Re-framing as a Career Success Strategy: How to Get Things Done in Baby Steps

Post-it-Blog-3.9.20

For an audio-visual version, please click on my YouTube channel: https://youtu.be/b_10W-uWNvo

TL;DR: When overwhelmed, re-frame (decide on one action you can take in the next 15 minutes to 55 minutes, and do it. Repeat.)

Re-framing is one of the most useful tools in career & life success that I had the privilege of learning during my graduate studies in Counseling. It is now a tool I almost daily use to help students learn to implement concrete, doable action steps when they feel overwhelmed by the ‘whole’ picture and are stuck in decision-fear mode.

As the word implies, “re-framing” is about shifting the frame of reference. The idea is to re-focus our thoughts about, and our responses to a situation or experience so that our minds can inhabit a productive, action-planning, decision-oriented place.Think about “re-framing” as the difference between using a telescope and a microscope. With a telescope, we see huge swaths of the universe. With a microscope, we see the nucleus of a single cell. The universe and the cell are both facts of existence, irrespective of which lens we choose to use. If we zoom in to focus on a specific part, this does not mean we have erased the more complex whole that is beyond the purview of the lens. What we have done is re-frame our focus to free up our cognitive and emotional energies so that we are able to take concrete action (what I call “baby steps“).

How does re-framing work? What does this look like in practice? Here’s one example. A student comes into my office, sits down, and blurts out, “I have found this amazing job in Philadelphia that is perfect for me, but I am too scared to apply because I don’t know if I am ready to move out there.” This student’s experience is of both excitement and dread; excitement about this opportunity, and dread about a decision that may (or may not) have to be taken a few weeks, probably months from now on, depending on the action steps she takes NOW.

So, we reframe. Refocusing from the large, amorphous “I am not sure if I am ready to move,” we focus on immediate, doable, measurable, practical baby steps (each of them working on an If <–> Then logic):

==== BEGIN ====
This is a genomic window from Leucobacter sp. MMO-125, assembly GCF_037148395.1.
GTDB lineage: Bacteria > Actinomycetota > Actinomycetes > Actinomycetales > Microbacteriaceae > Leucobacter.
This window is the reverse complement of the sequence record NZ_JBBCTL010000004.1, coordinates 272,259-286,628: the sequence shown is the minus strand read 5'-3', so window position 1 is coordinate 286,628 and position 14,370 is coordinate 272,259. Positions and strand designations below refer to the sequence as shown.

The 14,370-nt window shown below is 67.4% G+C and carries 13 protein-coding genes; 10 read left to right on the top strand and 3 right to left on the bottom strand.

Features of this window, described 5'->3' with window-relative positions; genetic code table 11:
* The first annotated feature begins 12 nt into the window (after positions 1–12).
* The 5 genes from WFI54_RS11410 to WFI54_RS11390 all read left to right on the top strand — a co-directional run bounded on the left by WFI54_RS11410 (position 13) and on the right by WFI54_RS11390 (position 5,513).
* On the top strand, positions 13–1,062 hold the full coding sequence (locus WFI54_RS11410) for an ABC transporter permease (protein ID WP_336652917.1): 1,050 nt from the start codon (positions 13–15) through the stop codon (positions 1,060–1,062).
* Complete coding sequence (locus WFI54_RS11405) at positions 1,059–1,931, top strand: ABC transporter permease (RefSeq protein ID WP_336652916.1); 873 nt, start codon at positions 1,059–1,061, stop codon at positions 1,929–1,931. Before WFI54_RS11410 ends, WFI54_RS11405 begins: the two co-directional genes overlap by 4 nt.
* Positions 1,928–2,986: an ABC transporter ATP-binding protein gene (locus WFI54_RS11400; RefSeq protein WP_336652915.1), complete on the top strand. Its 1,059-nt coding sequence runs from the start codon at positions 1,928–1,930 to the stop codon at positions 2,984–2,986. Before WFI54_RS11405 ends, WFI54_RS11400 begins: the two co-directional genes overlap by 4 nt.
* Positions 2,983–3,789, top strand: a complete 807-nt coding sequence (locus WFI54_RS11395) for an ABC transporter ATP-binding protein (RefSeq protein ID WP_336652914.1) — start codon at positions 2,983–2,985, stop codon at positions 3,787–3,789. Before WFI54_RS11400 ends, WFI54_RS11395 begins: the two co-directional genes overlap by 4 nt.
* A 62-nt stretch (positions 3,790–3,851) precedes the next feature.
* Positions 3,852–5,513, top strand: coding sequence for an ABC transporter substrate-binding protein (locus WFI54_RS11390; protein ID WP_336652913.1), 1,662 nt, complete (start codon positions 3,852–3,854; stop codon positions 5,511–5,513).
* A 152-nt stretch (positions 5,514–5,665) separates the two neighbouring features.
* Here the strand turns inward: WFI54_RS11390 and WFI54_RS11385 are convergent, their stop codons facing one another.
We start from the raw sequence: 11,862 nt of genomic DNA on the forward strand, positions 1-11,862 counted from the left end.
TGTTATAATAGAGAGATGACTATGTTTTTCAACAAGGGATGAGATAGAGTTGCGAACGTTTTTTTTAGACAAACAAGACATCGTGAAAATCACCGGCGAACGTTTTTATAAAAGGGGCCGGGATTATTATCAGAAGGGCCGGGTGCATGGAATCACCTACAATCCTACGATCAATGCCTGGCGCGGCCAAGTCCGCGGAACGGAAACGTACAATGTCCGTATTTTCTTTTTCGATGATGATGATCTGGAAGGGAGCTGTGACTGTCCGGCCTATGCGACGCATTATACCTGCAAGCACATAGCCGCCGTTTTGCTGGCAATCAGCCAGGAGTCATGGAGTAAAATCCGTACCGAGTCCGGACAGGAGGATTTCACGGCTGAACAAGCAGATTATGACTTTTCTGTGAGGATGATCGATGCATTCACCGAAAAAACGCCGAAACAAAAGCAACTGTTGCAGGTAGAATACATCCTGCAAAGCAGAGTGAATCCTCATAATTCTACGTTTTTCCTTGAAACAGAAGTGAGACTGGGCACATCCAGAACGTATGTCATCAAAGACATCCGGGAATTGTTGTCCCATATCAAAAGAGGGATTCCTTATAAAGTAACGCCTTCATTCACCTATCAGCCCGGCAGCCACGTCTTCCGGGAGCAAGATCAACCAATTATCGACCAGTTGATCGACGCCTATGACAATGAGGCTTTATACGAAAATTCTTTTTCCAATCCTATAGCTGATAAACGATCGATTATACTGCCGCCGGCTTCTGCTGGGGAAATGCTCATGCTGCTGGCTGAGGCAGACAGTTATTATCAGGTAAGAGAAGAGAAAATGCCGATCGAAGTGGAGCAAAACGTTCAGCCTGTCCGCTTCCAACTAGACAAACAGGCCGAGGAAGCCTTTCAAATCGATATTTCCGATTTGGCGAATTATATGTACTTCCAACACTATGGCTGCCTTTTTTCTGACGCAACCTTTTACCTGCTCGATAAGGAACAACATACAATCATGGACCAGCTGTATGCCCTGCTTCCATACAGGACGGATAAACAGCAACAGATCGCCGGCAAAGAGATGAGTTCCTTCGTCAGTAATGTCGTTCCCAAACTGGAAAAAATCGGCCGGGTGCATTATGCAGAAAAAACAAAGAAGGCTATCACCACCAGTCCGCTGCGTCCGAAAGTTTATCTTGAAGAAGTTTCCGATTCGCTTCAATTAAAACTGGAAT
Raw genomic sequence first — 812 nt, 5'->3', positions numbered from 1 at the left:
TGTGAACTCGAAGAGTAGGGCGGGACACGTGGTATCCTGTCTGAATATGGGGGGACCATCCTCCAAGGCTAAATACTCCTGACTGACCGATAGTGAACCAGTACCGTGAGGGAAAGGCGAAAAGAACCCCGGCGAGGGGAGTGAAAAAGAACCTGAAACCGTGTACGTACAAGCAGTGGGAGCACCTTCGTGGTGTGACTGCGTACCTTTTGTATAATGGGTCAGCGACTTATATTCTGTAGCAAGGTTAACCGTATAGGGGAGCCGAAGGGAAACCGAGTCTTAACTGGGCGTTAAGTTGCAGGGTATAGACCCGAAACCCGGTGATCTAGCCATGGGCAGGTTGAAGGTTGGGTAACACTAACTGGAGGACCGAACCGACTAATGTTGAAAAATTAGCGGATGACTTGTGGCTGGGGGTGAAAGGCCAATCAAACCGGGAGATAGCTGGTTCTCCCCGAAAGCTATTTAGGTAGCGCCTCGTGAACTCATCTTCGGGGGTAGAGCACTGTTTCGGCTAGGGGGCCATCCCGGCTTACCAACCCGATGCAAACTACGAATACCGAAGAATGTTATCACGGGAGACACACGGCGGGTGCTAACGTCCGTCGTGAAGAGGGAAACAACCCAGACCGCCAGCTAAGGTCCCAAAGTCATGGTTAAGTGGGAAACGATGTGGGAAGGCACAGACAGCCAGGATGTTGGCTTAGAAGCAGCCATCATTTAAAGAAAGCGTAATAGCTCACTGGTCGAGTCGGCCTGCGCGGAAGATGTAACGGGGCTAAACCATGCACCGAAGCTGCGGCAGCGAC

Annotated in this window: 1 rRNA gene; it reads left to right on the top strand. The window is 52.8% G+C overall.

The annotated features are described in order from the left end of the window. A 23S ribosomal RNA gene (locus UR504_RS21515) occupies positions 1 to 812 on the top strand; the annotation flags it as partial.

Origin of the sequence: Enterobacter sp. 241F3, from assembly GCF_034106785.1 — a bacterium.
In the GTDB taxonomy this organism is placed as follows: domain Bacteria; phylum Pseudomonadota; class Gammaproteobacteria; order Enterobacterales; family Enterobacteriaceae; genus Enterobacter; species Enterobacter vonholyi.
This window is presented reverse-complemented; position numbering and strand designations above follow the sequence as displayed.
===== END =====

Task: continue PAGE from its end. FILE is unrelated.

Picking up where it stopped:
1. Have you printed out the job description?

2. Have you read the job description aloud, slowly, a few times to get a solid grasp on the position details?

3. Do you have a draft cover letter where you make a strong case (to yourself, first and then to the hiring managed) about why you might be an excellent candidate?

4. Do you have a draft customized resume that clearly speaks to THIS position and the responsibilities put in conversation with the knowledge and skills YOU will bring to the position?

These concrete action steps may take anywhere between 7-10 days (or more) to complete depending on the student’s schedule, and where in the cycle of the semester we are. But, they are framed more solidly than “I don’t know if I am ready to move.” Re-framing questions shift our focus from the large, abstract, sometimes scary and overwhelming place to a place of concrete action steps in the pursuit of which we can directly channel our energies — emotional and cognitive — more effectively.

Once we have completed steps 1-4, we re-frame, re-focus, and take the next few concrete steps. Then the next few, and then the next few. Re-frame, take action. Repeat.

And when (if) it comes to a point when a decision has to be made about moving to Philadephia (or not), then we do some more re-framing and re-focusing and take a few more decisions and action steps.

Thus goes the process of guiding our (sometimes) unruly minds along the pathways of our career and life journeys.

Action step challenge for my readers: what situation/experience can you re-frame today so you can set up specific, doable, measurable action steps in the next 24-48 hours? Leave a comment in the blog post, or on my YouTube channel (link at the top) and let me know!

Have a wonderful, blessed evening.

With all my love, — Maya   

Instagam: @maya.sanyal; @alka.devika

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